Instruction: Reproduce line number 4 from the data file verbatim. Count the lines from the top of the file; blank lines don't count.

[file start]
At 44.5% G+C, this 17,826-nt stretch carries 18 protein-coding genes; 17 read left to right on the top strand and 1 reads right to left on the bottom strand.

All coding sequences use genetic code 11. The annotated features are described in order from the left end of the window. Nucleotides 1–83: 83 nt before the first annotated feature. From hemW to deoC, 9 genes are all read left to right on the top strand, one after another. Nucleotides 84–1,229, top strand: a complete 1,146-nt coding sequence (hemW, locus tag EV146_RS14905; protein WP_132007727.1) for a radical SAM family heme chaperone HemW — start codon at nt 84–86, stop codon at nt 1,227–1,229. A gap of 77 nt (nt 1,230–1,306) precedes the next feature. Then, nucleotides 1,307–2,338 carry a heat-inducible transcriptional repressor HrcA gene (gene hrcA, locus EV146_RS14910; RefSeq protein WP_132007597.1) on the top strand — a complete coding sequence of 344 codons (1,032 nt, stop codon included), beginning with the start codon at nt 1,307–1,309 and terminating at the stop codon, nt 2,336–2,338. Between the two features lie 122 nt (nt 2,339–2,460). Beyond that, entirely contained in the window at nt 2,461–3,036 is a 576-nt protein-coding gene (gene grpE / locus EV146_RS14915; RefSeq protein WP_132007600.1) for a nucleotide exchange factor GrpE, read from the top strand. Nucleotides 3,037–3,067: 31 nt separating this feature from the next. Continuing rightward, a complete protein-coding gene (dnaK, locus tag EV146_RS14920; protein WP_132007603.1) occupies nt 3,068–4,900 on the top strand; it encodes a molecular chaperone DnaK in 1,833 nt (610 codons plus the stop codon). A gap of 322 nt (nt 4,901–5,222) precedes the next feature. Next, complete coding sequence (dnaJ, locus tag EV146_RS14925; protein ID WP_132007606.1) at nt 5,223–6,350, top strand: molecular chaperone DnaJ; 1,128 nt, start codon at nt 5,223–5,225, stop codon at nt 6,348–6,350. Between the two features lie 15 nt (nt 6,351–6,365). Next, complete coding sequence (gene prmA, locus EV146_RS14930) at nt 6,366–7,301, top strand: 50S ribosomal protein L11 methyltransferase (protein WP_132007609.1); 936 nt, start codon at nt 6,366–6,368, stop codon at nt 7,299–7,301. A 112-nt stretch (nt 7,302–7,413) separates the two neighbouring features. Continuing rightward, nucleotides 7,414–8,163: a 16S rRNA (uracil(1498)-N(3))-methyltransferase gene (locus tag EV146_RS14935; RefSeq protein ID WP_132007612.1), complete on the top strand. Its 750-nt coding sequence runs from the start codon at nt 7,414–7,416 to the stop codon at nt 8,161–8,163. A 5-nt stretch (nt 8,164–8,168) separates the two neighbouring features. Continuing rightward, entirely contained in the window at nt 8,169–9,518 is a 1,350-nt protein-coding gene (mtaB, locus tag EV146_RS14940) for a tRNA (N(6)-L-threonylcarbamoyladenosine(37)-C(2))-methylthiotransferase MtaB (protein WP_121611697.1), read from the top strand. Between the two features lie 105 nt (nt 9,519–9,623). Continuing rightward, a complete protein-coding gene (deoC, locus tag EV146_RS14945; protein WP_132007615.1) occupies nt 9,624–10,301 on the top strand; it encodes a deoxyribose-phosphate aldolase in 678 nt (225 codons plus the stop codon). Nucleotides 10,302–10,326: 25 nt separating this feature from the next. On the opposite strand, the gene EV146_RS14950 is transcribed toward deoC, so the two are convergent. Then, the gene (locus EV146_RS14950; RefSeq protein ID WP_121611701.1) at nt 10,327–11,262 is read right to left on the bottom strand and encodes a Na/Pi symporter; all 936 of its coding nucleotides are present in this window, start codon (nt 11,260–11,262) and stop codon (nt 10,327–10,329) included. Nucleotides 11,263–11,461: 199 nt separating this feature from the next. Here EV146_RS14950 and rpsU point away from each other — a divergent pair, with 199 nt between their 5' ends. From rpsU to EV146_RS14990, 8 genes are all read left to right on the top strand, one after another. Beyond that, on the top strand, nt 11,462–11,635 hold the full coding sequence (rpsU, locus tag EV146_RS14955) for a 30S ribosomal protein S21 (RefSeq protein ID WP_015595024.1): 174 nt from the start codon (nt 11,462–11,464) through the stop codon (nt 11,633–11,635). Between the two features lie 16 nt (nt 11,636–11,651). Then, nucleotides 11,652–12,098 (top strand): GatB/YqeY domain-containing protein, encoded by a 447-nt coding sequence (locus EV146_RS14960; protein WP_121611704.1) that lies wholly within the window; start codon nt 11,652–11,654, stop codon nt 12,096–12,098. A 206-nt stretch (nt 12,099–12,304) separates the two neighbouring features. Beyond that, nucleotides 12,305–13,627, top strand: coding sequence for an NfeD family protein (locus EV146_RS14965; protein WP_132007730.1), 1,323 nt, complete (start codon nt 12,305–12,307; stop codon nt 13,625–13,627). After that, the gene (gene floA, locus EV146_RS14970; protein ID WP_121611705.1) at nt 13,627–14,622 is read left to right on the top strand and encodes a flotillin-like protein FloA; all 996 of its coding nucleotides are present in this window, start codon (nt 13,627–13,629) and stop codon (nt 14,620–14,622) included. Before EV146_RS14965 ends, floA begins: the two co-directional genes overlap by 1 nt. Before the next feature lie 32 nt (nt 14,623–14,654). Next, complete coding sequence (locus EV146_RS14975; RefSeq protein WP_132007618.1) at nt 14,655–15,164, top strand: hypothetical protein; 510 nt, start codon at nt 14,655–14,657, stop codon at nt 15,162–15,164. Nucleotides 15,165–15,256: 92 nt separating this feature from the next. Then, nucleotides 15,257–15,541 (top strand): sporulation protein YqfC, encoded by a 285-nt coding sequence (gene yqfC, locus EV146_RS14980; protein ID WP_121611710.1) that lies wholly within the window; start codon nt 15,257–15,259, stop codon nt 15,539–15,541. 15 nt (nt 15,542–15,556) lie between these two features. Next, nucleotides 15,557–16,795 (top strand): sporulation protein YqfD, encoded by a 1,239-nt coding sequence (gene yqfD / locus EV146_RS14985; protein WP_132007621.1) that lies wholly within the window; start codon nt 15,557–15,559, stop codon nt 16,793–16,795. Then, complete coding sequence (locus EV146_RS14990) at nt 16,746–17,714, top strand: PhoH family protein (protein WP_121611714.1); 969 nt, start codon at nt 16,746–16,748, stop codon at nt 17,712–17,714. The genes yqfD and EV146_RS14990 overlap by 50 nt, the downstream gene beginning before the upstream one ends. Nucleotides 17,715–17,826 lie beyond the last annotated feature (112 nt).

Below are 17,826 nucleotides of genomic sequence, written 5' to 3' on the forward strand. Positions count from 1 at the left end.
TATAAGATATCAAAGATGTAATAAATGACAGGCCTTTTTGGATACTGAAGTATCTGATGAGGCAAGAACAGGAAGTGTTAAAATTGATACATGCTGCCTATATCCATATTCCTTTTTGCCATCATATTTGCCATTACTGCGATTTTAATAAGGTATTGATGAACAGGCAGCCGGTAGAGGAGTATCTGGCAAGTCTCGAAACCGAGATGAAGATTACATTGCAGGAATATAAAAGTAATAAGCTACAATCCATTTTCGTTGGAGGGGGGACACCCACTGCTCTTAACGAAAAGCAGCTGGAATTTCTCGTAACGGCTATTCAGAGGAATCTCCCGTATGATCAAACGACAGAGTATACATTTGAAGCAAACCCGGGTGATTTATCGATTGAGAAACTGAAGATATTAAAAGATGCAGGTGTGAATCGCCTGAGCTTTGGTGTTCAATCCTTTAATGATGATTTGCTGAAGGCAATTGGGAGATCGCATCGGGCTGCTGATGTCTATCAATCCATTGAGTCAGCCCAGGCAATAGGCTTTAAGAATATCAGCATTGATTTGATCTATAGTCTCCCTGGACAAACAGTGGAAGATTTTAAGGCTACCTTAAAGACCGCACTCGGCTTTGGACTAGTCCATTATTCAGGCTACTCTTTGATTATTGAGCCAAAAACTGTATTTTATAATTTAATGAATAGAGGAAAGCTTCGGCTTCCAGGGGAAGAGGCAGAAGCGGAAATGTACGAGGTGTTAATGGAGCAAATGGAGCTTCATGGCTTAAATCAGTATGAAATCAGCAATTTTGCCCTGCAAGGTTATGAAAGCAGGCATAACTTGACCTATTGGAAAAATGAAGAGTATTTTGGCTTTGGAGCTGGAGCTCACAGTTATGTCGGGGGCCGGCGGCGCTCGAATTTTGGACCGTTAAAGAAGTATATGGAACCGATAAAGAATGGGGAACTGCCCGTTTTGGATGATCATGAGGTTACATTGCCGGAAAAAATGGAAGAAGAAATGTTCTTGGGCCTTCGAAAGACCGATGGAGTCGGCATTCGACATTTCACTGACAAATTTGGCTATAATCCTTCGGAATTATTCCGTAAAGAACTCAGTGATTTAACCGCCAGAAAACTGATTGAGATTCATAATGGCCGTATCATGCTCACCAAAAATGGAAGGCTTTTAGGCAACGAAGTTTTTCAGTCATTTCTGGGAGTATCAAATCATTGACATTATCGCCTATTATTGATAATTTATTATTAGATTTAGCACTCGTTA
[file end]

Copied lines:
TATAAGATATCAAAGATGTAATAAATGACAGGCCTTTTTGGATACTGAAGTATCTGATGAGGCAAGAACAGGAAGTGTTAAAATTGATACATGCTGCCTATATCCATATTCCTTTTTGCCATCATATTTGCCATTACTGCGATTTTAATAAGGTATTGATGAACAGGCAGCCGGTAGAGGAGTATCTGGCAAGTCTCGAAACCGAGATGAAGATTACATTGCAGGAATATAAAAGTAATAAGCTACAATCCATTTTCGTTGGAGGGGGGACACCCACTGCTCTTAACGAAAAGCAGCTGGAATTTCTCGTAACGGCTATTCAGAGGAATCTCCCGTATGATCAAACGACAGAGTATACATTTGAAGCAAACCCGGGTGATTTATCGATTGAGAAACTGAAGATATTAAAAGATGCAGGTGTGAATCGCCTGAGCTTTGGTGTTCAATCCTTTAATGATGATTTGCTGAAGGCAATTGGGAGATCGCATCGGGCTGCTGATGTCTATCAATCCATTGAGTCAGCCCAGGCAATAGGCTTTAAGAATATCAGCATTGATTTGATCTATAGTCTCCCTGGACAAACAGTGGAAGATTTTAAGGCTACCTTAAAGACCGCACTCGGCTTTGGACTAGTCCATTATTCAGGCTACTCTTTGATTATTGAGCCAAAAACTGTATTTTATAATTTAATGAATAGAGGAAAGCTTCGGCTTCCAGGGGAAGAGGCAGAAGCGGAAATGTACGAGGTGTTAATGGAGCAAATGGAGCTTCATGGCTTAAATCAGTATGAAATCAGCAATTTTGCCCTGCAAGGTTATGAAAGCAGGCATAACTTGACCTATTGGAAAAATGAAGAGTATTTTGGCTTTGGAGCTGGAGCTCACAGTTATGTCGGGGGCCGGCGGCGCTCGAATTTTGGACCGTTAAAGAAGTATATGGAACCGATAAAGAATGGGGAACTGCCCGTTTTGGATGATCATGAGGTTACATTGCCGGAAAAAATGGAAGAAGAAATGTTCTTGGGCCTTCGAAAGACCGATGGAGTCGGCATTCGACATTTCACTGACAAATTTGGCTATAATCCTTCGGAATTATTCCGTAAAGAACTCAGTGATTTAACCGCCAGAAAACTGATTGAGATTCATAATGGCCGTATCATGCTCACCAAAAATGGAAGGCTTTTAGGCAACGAAGTTTTTCAGTCATTTCTGGGAGTATCAAATCATTGACATTATCGCCTATTATTGATAATTTATTATTAGATTTAGCACTCGTTA